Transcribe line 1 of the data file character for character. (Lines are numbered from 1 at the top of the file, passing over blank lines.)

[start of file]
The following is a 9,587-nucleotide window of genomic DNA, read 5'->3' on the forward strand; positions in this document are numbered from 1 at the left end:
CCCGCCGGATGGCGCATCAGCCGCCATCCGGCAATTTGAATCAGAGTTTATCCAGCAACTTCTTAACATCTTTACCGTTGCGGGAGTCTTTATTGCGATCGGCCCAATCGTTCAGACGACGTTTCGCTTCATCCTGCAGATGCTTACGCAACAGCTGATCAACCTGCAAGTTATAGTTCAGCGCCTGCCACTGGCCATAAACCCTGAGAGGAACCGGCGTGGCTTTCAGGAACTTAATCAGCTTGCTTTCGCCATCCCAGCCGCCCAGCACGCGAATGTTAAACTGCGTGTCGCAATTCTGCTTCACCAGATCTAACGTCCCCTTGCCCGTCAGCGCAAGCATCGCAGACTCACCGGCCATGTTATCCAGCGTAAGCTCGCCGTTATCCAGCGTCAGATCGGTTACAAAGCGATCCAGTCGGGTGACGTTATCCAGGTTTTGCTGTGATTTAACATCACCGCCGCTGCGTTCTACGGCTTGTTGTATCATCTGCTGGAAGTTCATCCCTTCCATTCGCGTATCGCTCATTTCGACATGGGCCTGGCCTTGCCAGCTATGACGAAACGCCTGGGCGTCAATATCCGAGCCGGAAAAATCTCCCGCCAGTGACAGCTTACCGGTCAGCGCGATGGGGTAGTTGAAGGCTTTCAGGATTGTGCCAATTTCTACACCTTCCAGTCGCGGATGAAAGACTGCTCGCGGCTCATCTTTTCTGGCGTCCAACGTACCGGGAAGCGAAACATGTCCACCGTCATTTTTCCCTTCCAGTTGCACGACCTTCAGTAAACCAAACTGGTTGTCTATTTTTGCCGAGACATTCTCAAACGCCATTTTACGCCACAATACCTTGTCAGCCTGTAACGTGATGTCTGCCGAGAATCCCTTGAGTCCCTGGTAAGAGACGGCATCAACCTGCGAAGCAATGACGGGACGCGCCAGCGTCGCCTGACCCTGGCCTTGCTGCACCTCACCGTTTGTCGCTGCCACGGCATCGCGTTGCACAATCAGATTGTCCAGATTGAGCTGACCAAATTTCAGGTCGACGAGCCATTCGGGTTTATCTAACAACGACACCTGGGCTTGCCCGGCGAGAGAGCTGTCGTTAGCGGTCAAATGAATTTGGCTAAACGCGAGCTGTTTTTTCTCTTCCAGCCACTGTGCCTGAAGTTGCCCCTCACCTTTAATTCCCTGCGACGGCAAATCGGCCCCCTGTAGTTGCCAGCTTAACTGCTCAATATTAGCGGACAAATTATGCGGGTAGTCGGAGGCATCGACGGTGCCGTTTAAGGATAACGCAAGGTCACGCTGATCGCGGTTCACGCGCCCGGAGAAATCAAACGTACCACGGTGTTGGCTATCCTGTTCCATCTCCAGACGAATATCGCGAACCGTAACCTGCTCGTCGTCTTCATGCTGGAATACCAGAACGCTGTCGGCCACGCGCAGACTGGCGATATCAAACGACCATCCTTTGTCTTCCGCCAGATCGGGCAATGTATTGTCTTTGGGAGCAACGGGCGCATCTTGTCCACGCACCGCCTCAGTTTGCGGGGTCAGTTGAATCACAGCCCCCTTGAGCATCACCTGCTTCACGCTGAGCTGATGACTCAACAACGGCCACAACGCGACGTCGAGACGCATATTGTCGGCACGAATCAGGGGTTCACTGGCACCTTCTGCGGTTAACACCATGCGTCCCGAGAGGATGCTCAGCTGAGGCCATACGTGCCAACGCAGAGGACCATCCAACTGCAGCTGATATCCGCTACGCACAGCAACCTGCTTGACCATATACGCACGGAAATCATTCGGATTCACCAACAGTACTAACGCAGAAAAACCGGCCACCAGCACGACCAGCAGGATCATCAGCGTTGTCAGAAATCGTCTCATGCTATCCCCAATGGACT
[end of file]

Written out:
The following is a 9,587-nucleotide window of genomic DNA, read 5'->3' on the forward strand; positions in this document are numbered from 1 at the left end: